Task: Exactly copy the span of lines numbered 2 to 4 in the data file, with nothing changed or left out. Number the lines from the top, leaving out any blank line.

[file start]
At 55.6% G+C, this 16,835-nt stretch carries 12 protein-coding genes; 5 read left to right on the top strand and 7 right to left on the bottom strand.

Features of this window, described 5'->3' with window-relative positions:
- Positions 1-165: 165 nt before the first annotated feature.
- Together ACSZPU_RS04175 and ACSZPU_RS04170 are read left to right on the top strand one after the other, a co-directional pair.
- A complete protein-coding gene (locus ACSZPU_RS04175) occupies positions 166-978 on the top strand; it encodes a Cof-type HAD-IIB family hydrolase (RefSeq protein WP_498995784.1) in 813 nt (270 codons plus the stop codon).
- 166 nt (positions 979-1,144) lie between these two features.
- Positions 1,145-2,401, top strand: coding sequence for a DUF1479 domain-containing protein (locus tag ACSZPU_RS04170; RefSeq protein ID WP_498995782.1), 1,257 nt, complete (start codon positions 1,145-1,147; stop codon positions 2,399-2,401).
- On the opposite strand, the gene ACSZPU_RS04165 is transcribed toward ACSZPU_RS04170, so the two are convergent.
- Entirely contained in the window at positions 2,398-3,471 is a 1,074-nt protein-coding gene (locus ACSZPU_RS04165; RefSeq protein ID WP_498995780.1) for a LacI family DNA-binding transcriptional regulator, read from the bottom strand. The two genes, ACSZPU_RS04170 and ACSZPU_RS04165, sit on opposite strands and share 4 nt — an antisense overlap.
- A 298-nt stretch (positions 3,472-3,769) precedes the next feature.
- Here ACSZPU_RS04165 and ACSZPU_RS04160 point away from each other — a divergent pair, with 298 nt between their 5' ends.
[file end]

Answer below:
Features of this window, described 5'->3' with window-relative positions:
- Positions 1-165: 165 nt before the first annotated feature.
- Together ACSZPU_RS04175 and ACSZPU_RS04170 are read left to right on the top strand one after the other, a co-directional pair.